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North Colonie embraces diversity; offers training to staff and administrators

| February 27, 2018
Women and men sit in groups around rectangle tables with books, paper and baskets of tools.

North Colonie faculty, staff and administrators participate in diversity training.

In an ongoing effort to meet the needs of all students and strengthen the district’s inclusive school community, the North Colonie Central school district collaborated with The McLean Consulting Group to offer a professional learning opportunity to faculty, staff and administrators entitled, “Embracing Diversity.”

“It is fundamental that all of our students are provided with the support they need for educational success,” said Superintendent Joe Corr. “So it is important to educate our staff and our community on the proper way to treat those of different backgrounds.”

A woman sits sideways at a desk and a woman stands in the front of a room holding a piece of paper.

The McLean Group President Kathleen McLeann and Markeia Robinson lead group discussions.

The McLean Group is a New York State certified Minority Women Owned consulting firm that partners with organizations to create customized solutions that specialize in diversity/inclusion, team building and leadership development.

“When looking at the district’s mission statement, it begins and ends with the word all,” said Deputy Superintendent Kathy Skeals. “This was an excellent way to stay true to that by training a core team who could then share their knowledge and work district wide.”

The training was led by The McLean Consulting Group President Kathleen McLeann and Markeia Robinson over the course of several weeks. It began with an online survey to examine one’s ability to interact with people who are culturally different than themselves. From there the group met weekly for a discussion surrounding the text Why Are All the Black Kids Sitting Together in the Cafeteria? And concluded with train-the-trainer sessions to allow participants to share this work with others in the North Colonie community.

All faculty, staff and administrators were invited to participate in the training, however due to the nature of the group discussions, 25 of them were randomly selected to participate. All of which were from different schools and backgrounds.

“To be a part of a group of educators from all disciplines in our district has been eye opening and an incredible learning experience,” said Latham Ridge Kindergarten Teacher Scott Carpenter.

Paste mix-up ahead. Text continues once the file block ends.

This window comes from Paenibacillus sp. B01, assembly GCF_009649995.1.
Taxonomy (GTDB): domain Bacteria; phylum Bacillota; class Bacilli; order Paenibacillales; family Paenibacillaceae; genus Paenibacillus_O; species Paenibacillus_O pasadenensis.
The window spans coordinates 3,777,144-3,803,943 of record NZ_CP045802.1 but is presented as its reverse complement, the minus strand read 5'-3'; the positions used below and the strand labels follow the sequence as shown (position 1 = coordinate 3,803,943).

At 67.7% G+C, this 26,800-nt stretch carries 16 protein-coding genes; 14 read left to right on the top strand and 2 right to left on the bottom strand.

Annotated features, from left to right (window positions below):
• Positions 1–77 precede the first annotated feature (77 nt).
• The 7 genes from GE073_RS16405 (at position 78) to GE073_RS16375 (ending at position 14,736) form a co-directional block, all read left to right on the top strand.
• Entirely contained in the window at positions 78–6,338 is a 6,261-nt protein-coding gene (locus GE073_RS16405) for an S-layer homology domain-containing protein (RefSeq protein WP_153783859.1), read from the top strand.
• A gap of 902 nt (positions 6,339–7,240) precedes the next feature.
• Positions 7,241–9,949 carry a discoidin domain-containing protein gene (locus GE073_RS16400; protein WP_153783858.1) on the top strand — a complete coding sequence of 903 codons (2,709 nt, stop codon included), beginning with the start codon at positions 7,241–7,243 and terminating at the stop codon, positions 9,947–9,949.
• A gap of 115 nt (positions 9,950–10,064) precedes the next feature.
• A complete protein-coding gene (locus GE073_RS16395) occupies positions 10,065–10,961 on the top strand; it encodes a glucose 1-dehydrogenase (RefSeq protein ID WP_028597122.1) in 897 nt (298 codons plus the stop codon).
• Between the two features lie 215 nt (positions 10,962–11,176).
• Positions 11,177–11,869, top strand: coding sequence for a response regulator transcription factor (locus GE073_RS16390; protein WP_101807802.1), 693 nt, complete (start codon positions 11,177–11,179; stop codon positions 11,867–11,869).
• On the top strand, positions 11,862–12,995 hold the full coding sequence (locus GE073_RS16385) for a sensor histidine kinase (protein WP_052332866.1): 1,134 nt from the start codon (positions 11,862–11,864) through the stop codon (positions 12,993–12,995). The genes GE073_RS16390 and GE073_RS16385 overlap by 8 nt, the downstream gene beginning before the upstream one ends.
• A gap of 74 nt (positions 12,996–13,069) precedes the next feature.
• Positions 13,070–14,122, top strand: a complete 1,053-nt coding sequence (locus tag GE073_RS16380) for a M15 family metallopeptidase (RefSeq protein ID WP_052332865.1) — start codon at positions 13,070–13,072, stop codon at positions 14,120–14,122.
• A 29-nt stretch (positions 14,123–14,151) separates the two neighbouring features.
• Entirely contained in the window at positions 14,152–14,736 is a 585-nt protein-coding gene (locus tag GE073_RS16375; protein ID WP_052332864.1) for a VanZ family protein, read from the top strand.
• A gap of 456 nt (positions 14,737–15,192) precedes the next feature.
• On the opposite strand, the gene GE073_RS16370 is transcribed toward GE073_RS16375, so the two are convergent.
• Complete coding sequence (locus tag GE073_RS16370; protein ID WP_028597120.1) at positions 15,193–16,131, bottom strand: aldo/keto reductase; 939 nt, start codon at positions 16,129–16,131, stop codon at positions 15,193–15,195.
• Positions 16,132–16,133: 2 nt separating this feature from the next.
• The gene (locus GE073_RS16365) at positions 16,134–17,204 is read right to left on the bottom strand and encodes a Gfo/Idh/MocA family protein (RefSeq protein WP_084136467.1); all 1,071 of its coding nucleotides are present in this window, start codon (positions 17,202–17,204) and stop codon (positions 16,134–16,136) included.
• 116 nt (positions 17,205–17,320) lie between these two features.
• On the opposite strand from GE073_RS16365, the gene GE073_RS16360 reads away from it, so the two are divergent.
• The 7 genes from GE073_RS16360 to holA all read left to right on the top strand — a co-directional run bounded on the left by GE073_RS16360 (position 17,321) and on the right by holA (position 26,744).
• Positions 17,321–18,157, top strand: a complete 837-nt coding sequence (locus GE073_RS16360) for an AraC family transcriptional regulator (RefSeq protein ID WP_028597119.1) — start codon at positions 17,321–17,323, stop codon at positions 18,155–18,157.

“To be offered a safe place to ‘lean in’ and discuss these issues that are impacting student and teacher success is just what is needed in this day and age,” commented Shaker High School Social Studies Teacher Andrea Stupp.

Additionally, Blue Creek Principal Annette Trapini explained that the trainings highlighted the importance of engaging in bold conversations to challenge one’s own beliefs and add to understanding the experiences and beliefs of others.

“Lack of discussion isolates people in pockets of misunderstanding, unexamined biases and beliefs,” said Trapini. “This training has allowed people to become more thoughtful about their own experiences and more open to and respectful of others.”

A group of women and a man sit clumped at a table looking at one another

North Colonie District Superintendent Joe Corr works with faculty and staff during weekly training sessions.

But even more important is that this change in thought process and focus on inclusiveness is coming from the top downward. Among many of the faculty, staff and administrators in these training sessions were the district’s very own Superintendent Corr and Deputy Superintendent Skeals.

“Joe and Kathy attend the trainings with us and their input is invaluable for us all,” said Carpenter. “The strong leadership of our administration was one of the things that drew me to this district, and I am honored to have their full support.”

“This diversity training is important, not just in the classroom or the school, but the whole community,” said Stupp. “So having our top administrators involved really sends a message.”

Both Stupp and Carpenter have found the training instrumental in how they will move forward in the district and the community. While Stupp believes this to be the most meaningful professional development experience she has had, Carpenter believes it has irreversibly altered him for the better.

“This training has undoubtedly changed me as a person and as a teacher,” said Carpenter.

Category: District News

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